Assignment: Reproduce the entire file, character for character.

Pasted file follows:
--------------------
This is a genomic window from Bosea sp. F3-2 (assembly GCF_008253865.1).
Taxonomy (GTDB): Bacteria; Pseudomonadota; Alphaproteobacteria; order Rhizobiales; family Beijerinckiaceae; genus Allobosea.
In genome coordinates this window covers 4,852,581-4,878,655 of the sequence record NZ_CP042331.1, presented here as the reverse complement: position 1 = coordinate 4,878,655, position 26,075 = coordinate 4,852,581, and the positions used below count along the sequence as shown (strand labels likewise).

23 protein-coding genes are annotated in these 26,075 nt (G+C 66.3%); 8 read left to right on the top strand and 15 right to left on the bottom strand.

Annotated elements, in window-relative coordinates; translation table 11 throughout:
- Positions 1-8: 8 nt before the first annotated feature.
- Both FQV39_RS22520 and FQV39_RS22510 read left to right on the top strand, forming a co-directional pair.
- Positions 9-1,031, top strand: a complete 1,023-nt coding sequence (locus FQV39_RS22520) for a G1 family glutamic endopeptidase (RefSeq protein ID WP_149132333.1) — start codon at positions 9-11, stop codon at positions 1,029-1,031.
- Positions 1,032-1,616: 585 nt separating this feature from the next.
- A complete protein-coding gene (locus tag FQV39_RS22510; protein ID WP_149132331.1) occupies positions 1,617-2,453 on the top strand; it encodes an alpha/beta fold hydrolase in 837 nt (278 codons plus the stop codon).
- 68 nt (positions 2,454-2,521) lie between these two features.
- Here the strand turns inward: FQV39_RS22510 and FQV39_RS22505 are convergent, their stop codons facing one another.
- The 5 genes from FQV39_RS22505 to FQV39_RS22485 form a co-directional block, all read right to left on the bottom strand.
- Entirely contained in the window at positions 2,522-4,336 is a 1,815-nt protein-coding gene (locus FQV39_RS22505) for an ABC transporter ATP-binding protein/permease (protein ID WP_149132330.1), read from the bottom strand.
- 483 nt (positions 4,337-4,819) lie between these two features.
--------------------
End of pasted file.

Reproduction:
This is a genomic window from Bosea sp. F3-2 (assembly GCF_008253865.1).
Taxonomy (GTDB): Bacteria; Pseudomonadota; Alphaproteobacteria; order Rhizobiales; family Beijerinckiaceae; genus Allobosea.
In genome coordinates this window covers 4,852,581-4,878,655 of the sequence record NZ_CP042331.1, presented here as the reverse complement: position 1 = coordinate 4,878,655, position 26,075 = coordinate 4,852,581, and the positions used below count along the sequence as shown (strand labels likewise).

23 protein-coding genes are annotated in these 26,075 nt (G+C 66.3%); 8 read left to right on the top strand and 15 right to left on the bottom strand.

Annotated elements, in window-relative coordinates; translation table 11 throughout:
- Positions 1-8: 8 nt before the first annotated feature.
- Both FQV39_RS22520 and FQV39_RS22510 read left to right on the top strand, forming a co-directional pair.
- Positions 9-1,031, top strand: a complete 1,023-nt coding sequence (locus FQV39_RS22520) for a G1 family glutamic endopeptidase (RefSeq protein ID WP_149132333.1) — start codon at positions 9-11, stop codon at positions 1,029-1,031.
- Positions 1,032-1,616: 585 nt separating this feature from the next.
- A complete protein-coding gene (locus tag FQV39_RS22510; protein ID WP_149132331.1) occupies positions 1,617-2,453 on the top strand; it encodes an alpha/beta fold hydrolase in 837 nt (278 codons plus the stop codon).
- 68 nt (positions 2,454-2,521) lie between these two features.
- Here the strand turns inward: FQV39_RS22510 and FQV39_RS22505 are convergent, their stop codons facing one another.
- The 5 genes from FQV39_RS22505 to FQV39_RS22485 form a co-directional block, all read right to left on the bottom strand.
- Entirely contained in the window at positions 2,522-4,336 is a 1,815-nt protein-coding gene (locus FQV39_RS22505) for an ABC transporter ATP-binding protein/permease (protein ID WP_149132330.1), read from the bottom strand.
- 483 nt (positions 4,337-4,819) lie between these two features.